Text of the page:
In this episode, I talk with Paul Ganssle about a fun workflow that he calls pseudo-TDD. Pseudo-TDD is a way to keep your commit history clean and your tests passing with each commit. This workflow includes using pytest xfail and some semi-advanced version control features.

Transcript for episode 174 of the Test & Code Podcast

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00:00:00 In this episode, I talk with All Ganssle about a fun workflow that he calls pseudo TDD. Pseudo TDD is a way to keep your commit history clean and your tests passing with each commit. This workflow includes pytest, Xfil, and some semi advanced version control features.

00:00:20 Thank you to PyCharm for sponsoring this episode. Pycharm helps me to understand and play with my code. The refactoring tools are amazing. A simple one is just to rename a method and it just gets renamed everywhere. There’s a whole bunch of other cool refactoring tools as well. If I changed a bunch of code, I can visually see the diff of my code and the get repo code, and I can even visually walk through the local history to see all of my changes. I actually love refactoring, and PyCharm helps me have fun while I’m doing it. Try PyCharm Pro for four months by going to PyCharm.

00:01:11 Welcome to Test and Code.

00:01:22 The conversation I have with Paul. We jump right into discussing pseudo TDD, but I think the discussion might need a bit of context if you’re not already familiar with test driven development and pytest TDD has a lot of flavors, which we’re not going to cover. All right, now see Episode 162 for that. Some strict forms of TDD include something like this. Write a failing test that demonstrates a lacking feature or defect. Write the source code to get the test to pass refactor if necessary, and repeat. Tdd doesn’t really usually talk about source control, but conceptually, if you checked in your code between writing the test and the code, that wouldn’t be good, since that test commit would have a failing test. However, if you use Xfail, you can do this. You could write the failing test, Mark it as X fail. Use strict. See Episode 171 for more on this. Now, the suite isn’t failing, so you could commit between each step and your test will be green with each commit. In theory, the benefit of separating these commits is commit size and review burden, but we’ll talk about that more in the show. In reality, at least for me, the software development process is way more messy than this, and not so smooth and linear. So now we’re ready for Paul’s workflow. It uses source control features like partial commits, fix up, and interactive rebasing to make non linear development workflow look like a super clean TDD workflow through the lens of the committee.

00:03:07 So, Paul Ganssle, you’ve been on the show a couple of times. The last time was Episode 171. We were talking about Xfail, and we’re going to talk about a little Xray again with TDD workflow right now.

00:03:23 Is that correct?

00:03:25 Yeah. Well, I call it a pseudo TDD workflow because I am not nearly disciplined enough to do actual TDD.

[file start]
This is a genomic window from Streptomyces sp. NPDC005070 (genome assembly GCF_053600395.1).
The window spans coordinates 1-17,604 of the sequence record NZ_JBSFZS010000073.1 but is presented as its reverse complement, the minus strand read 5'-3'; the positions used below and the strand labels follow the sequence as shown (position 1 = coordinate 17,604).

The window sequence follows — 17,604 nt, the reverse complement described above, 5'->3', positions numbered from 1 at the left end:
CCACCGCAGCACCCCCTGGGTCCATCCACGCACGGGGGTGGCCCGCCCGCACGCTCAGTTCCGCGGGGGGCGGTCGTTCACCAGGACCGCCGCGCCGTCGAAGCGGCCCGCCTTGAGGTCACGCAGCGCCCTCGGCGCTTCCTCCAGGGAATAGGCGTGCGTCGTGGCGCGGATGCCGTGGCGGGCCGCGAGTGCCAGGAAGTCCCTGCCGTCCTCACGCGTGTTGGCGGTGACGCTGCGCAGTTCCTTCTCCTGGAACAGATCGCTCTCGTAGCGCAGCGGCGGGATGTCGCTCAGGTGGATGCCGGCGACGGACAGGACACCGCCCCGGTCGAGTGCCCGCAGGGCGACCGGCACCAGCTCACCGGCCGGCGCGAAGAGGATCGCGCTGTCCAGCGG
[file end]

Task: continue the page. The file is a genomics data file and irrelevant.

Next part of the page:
00:03:32 I can jump right into it if you want it.

00:03:35 Well, we will, but have you tried the rigorous TDD before?

00:03:45 I mean, not in any sort of formal way. I feel like occasionally I’ll give it a try.

00:03:50 But what really always happens is, even if I’m trying to do TDD, the problem is that you write a test and then it’s a failing test, and then you write the minimum amount of code that it takes to fix that test, and then you iterate on that maybe three or four times. And then you realize that something’s wrong with your approach.

00:04:14 You’re like, oh, I didn’t account for this Edge case. Then you have to rip out a whole bunch of stuff and rebuild it. But then you have a bunch of tests that already exist for the old cases. Some of them you have to remove, but some of them still apply. Right.

00:04:27 I still want this to be valid test cases, right?

00:04:30 Yeah. So now you have more tests than you have passing code for. So you have to write more code than you have tests. And then sometimes you’re going through and you’re trying to debug one thing and you end up writing large sections of the code just to get the debugging done. And now you’ve got more features than you have tests for, or you find that you’ve forgotten, like, five test cases. Like, oh, I tested this, but I didn’t test.

00:04:57 What happens if I pass it? A zero or a negative number or a NAN or some other thing like that. So I think in practice, even if you’re trying to do full TDD, it just doesn’t seem like possible to me to actually always 100% be living that TVD life unless you just, like, literally just commit every couple of minutes and then just roll back.

00:05:24 If you have to rip something out, you roll back and then rewrite everything from scratch, which seems counterproductive.

00:05:31 Yeah. Okay, so let’s talk about your pseudo TDD workflow then.

00:05:36 Yeah. So what I’ve hit on that, I don’t know that it brings me too much instrumental value, but it at least has some aesthetic value to me, which is what you can do is if you find that you are writing a bunch of code. Right. And you’ve got test and code altogether, you don’t actually have to commit all of it. Everything in your workspace, whether you’re using Mercurial or Git or some other version control system. Usually there’s some functionality for either rewriting your history or making partial commits. So what I’ve been tending to do is maybe I’ll write some test and code code. And what I’ll do is first I’ll check in the tests, and then I’ll check in the code. Right. So I can roll back my version control to when only the tests were in place and see that they were failing in the same way that you would see that something is failing if you were doing TDD. And then I can go forward one step and run the test again and see that they’re not failing. And now you’ve got that whole I’m testing as I go along and I get the benefit of I know that my tests fail because I have tests that I’ve run and I’ve seen them fail without the code that fixes them.